In the figures the hull of a ship is indicated by reference number 1. The hull 1 of the ship includes a cylindrical tube which extends upward from the bottom surface of the ship and forms a passage in which the upper end of a turnable shaft 2 of a propulsion unit, including a propeller pod 14 having a screw propeller 15, is located with a space or gap 9 which allows turning movement of the shaft 2 as well as other movement, such as swinging of the propulsion unit resulting from thrust of the propeller. At the upper end of the shaft 2 there is a rotation mechanism 3, including a gear in mesh with pinions driven by respective motors for turning the shaft and a rotation bearing 4 which allows turning movement of the shaft 2 relative to the hull 1. The shaft 2 of the propulsion unit is attached to the gear by supporting bolts 6. A sealing system 5 provides a seal between the hull 1 and the shaft 2 and protects the bearing 4 and the rotation mechanism 3. When the propulsion unit is fixedly installed in the manner shown in the figures, the parts needing maintenance, such as the rotation mechanism, the rotation bearing and the sealing system, are not accessible from the inside of the ship for maintenance activities.

The propulsion unit according to the invention provides a solution for this in that the turnable shaft 2 of the propulsion unit is provided with a support member 7 and a counter structure 8 is arranged in the hull 1 of the ship. The support member 7 and the counter structure 8 form a support arrangement and are arranged in the gap 9 between the turnable shaft 2 and the hull 1 of the ship, below the sealing system 5. The support member may for instance be constituted by a support ring 7 arranged on the turnable shaft and the counter structure by pins 8 arranged in the hull of the ship. The support ring may extend completely around the shaft 2 or it may be segmented. The number of pins is chosen according to need.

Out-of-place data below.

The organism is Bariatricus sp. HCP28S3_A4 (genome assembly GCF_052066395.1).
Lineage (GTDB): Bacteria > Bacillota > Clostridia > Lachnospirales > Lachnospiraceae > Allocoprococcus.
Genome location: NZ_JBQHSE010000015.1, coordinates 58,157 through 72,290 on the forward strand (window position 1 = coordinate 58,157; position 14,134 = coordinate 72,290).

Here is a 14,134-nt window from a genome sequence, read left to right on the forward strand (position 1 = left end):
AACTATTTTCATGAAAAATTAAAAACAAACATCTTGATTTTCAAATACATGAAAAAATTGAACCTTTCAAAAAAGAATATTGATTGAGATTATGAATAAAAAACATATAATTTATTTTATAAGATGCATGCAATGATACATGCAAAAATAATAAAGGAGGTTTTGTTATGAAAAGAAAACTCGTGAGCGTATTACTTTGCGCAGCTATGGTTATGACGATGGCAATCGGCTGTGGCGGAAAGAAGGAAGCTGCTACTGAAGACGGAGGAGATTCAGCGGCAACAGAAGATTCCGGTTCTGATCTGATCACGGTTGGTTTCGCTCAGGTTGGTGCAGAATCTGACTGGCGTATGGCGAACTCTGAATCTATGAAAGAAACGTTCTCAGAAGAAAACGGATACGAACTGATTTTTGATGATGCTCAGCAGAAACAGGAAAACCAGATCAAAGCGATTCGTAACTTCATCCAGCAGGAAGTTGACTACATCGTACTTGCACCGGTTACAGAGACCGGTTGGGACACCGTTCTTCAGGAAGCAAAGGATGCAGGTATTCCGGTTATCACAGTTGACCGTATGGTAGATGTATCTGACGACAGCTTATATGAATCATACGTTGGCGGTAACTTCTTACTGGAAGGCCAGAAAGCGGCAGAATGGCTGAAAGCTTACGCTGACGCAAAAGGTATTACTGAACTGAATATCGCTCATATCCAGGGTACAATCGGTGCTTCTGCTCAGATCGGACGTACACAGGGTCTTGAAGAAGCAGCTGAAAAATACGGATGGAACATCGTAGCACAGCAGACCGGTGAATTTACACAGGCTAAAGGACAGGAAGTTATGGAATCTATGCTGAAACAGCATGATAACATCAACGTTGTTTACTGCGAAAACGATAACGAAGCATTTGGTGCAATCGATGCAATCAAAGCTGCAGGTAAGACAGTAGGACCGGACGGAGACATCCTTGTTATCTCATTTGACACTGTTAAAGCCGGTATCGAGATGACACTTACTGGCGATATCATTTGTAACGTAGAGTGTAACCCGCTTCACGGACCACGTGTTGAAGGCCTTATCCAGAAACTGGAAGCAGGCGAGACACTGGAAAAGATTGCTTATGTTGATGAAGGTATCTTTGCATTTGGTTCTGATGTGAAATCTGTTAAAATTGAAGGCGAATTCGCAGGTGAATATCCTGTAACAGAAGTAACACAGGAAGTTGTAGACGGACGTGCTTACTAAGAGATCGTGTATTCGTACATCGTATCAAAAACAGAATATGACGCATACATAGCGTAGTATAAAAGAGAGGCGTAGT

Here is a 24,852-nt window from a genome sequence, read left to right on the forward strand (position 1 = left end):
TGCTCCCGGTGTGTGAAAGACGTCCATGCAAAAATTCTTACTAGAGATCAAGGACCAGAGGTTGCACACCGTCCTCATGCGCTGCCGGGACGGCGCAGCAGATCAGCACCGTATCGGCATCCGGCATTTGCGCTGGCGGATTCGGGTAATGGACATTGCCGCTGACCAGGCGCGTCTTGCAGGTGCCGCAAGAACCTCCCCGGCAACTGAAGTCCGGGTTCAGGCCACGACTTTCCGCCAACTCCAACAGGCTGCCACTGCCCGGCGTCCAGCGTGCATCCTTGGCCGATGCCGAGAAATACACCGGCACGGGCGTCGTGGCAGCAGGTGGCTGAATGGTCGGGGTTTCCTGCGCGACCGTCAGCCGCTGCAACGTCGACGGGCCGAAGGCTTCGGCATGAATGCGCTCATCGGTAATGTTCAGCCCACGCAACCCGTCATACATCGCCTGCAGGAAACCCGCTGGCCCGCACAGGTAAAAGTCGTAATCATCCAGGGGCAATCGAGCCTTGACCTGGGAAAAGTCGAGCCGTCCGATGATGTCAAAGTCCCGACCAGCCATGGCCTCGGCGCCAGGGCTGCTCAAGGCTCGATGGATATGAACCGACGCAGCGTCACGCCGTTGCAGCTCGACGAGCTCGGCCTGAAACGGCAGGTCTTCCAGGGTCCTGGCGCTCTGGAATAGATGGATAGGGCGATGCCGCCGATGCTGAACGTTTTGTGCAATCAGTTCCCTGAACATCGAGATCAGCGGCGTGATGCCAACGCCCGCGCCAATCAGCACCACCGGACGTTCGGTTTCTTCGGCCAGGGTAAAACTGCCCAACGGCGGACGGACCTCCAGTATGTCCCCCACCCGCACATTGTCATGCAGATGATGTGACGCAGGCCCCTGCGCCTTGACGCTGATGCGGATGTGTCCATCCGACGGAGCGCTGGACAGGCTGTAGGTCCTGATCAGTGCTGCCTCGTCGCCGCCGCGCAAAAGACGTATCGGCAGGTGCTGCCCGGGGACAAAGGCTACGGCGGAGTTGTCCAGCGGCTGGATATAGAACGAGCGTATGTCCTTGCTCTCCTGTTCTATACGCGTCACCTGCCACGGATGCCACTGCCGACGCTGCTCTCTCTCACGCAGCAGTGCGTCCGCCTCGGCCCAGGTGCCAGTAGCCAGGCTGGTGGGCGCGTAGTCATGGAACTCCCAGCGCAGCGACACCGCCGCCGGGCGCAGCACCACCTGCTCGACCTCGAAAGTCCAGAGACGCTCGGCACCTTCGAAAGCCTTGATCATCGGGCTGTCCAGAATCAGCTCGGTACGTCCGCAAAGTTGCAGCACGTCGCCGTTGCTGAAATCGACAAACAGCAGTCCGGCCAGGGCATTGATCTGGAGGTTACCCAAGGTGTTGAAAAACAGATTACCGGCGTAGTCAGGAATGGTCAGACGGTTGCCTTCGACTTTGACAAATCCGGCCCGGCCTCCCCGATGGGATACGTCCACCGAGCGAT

The width of the gap 9 between the propulsion unit 2 and the hull 1 of the ship depends mainly on the size of the propulsion unit. When the propulsion unit is fixedly installed in the hull of the ship with the fastening bolts 6, the vertical distance a between the support ring 7 and the pins 8 below it is preferably in the range of about 2 to 20 mm depending on the size of the propulsion unit. When the fastening bolts 6 are released, the propulsion unit 2 provided with the support ring 7 may be lowered to rest on the pins 8, whereby primarily the rotation mechanism 3, the rotation bearing 4 and the sealing system 5 are released from their operating position so that those parts for example may be subject to maintenance, e.g. by removing the gear of the rotation mechanism 3, the bearing 4 and the sealing system 5. The propulsion unit may then easily be raised and it may be installed fixedly in its normal operating position by tightening the fastening bolts 6. For providing freedom of movement a gap b is provided between the pins 8 and the turnable shaft 2, which gap typically is of a size of about 2 to 20 mm depending on the size of the propulsion unit, and may in some cases be even larger.

The pins 8 may be installed in a manner allowing longitudinal movement of the pins, so that they can be retracted from their operating, i.e. supporting, position, that is from the gap between the turnable shaft and the hull of the ship, when the propulsion unit is in its operating position. Alternatively, the pins may be removable, whereby the openings they leave may be closed when necessary for example by plugs or the like.